Christophe Itier
Christophe Itier was born on 17 January 1969, in Saint-Quentin (Aisne), France. He graduated with a Master’s degree in Economic Sciences. Christophe Itier launched his career in the public sector, within regional authorities working on issues related to education and public health. He has also been secretary general of an organization working on social protection. He then joined Deloitte as senior manager to support several associations in health and social sectors. Starting in 2010 and for 7 years, he managed La Sauvegarde du Nord, a medico-social association of 1.500 employees and 200 volunteers, accompanying each year over 34.000 people experiencing difficulties. Besides, he created an endowment fund of firms’ sponsorship, presided over by Louis Gallois, and became President of Le Mouves (French national Movement for Social Entrepreneurs). Christophe Itier coordinated the work related to the elaboration of the section on Social and Solidarity Economy of Emmanuel Macron’s presidential program. He is appointed High-Commissioner for Social and Solidarity Economy and Social Innovation of France on 6 September 2017.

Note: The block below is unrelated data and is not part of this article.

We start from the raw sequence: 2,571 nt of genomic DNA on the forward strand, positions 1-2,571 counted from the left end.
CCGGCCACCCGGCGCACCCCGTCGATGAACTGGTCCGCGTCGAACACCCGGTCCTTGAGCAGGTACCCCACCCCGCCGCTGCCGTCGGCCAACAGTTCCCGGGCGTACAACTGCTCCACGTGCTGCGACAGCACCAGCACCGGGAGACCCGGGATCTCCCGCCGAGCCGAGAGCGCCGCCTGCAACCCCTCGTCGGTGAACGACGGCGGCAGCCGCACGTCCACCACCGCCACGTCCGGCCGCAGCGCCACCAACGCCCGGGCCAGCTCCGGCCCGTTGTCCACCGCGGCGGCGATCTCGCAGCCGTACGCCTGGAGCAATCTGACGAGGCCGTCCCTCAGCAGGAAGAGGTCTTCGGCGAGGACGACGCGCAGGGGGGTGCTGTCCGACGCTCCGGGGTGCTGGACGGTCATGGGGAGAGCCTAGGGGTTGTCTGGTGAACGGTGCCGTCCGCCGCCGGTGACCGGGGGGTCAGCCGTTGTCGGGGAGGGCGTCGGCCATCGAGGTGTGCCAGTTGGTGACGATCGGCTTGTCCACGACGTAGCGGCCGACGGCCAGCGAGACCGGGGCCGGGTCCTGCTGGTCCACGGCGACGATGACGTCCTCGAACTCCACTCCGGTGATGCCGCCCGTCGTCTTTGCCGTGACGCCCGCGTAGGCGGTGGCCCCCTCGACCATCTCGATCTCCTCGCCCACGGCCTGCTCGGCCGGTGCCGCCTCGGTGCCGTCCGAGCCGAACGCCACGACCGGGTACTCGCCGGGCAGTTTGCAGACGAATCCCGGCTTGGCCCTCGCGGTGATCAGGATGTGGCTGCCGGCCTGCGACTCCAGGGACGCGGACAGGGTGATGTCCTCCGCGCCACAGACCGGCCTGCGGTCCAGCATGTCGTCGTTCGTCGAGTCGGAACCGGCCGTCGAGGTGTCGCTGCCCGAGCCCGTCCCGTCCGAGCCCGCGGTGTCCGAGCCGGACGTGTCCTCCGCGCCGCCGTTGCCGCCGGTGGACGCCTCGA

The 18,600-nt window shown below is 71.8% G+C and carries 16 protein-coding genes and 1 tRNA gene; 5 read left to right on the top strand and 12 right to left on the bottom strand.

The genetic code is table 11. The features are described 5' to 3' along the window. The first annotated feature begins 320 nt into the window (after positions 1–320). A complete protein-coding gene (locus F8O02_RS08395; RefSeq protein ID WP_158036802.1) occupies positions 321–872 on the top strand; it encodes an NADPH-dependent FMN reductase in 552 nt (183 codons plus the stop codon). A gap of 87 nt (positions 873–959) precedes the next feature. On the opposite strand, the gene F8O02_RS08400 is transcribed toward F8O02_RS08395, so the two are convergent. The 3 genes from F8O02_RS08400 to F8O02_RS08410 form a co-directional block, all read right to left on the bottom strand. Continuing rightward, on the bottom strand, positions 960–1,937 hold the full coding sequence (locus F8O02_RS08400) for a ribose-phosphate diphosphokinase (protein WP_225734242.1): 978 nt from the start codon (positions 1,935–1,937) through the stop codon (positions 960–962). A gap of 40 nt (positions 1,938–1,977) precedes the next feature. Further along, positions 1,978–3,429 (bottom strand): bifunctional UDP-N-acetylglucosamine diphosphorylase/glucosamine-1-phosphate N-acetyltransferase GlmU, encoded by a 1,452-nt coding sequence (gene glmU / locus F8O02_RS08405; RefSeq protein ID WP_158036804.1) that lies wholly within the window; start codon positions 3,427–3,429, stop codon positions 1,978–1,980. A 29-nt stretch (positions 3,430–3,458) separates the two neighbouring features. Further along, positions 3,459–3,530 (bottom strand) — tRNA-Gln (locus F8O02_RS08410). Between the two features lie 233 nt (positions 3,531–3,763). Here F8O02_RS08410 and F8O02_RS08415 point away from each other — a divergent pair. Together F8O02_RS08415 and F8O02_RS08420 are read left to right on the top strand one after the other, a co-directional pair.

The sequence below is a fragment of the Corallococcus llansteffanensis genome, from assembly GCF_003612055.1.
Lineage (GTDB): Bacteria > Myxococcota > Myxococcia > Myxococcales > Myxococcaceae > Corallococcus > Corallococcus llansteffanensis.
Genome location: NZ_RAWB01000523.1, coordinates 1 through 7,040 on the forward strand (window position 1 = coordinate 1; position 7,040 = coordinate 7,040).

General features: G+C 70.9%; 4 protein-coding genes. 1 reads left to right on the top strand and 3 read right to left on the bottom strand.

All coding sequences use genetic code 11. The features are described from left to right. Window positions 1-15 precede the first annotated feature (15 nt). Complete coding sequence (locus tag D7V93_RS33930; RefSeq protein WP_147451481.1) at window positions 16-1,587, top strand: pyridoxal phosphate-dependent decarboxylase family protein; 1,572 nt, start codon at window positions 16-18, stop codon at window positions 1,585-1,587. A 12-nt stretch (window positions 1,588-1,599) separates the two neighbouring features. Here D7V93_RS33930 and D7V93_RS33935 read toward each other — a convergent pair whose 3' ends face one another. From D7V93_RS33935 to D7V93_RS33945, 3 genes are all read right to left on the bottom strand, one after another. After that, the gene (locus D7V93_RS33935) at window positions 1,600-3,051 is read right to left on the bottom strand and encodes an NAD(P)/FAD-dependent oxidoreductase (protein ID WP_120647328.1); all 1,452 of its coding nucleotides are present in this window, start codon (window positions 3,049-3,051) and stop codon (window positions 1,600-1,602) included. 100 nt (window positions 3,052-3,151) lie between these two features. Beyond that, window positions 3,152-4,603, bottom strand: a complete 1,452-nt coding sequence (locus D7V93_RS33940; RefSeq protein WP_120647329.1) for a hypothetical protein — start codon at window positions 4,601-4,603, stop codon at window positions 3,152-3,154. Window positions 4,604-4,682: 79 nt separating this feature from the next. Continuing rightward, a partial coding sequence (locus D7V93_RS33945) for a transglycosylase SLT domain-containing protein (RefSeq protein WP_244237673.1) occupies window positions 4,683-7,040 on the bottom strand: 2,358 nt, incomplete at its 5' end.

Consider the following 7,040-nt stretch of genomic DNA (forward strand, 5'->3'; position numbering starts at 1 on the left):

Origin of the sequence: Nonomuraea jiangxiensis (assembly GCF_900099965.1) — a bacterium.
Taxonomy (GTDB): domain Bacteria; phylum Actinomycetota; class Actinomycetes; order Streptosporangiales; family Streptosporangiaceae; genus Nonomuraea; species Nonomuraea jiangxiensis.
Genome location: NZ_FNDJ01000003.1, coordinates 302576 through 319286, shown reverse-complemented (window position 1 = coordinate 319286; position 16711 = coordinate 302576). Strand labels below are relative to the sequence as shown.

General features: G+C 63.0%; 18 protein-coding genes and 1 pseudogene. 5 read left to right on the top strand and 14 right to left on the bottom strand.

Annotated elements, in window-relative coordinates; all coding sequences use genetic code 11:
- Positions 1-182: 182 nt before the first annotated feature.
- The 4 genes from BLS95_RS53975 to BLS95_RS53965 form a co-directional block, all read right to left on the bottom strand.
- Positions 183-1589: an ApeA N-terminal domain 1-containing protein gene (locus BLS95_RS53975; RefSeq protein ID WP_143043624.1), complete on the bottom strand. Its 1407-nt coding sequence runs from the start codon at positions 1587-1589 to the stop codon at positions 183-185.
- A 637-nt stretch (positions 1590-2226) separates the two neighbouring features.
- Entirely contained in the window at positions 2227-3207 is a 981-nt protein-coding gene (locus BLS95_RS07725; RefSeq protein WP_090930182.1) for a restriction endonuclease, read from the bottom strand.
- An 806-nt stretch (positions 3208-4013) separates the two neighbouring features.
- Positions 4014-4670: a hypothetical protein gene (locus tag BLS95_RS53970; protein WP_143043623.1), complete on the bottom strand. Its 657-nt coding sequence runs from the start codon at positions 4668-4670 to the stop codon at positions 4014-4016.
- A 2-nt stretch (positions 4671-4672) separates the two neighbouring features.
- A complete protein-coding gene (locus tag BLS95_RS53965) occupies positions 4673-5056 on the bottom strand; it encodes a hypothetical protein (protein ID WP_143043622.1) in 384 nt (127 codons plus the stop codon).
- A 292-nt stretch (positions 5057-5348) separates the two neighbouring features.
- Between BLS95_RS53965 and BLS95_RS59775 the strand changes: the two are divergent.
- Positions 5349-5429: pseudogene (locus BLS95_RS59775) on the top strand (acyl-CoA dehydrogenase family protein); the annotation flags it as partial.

Pact for Impact: A global coalition where social innovation inspires ambitious, agile policy

Interview with Christophe Itier (High Commissioner for Social and Solidarity Economy and Social Innovation, France) by Dana S. Gulley
Innovation
Policy and Government
4. Sep 2019

What is the Social and Solidarity Economy (SSE) and how is it different from the Inclusive Economy?

The Social and Solidarity Economy is made of enterprises and firms whose first object is to solve a social, environmental, educative or sanitary issue. Its mission is first and foremost to have a social impact. It is financially sustainable, but its main goal is to bring about positive impact on a specific issue.

The Inclusive Economy characterises traditional enterprises which have decided to transform their economic models to integrate social and environmental impacts. Consequently, the Inclusive Economy seeks profit but also includes impacts into its mission.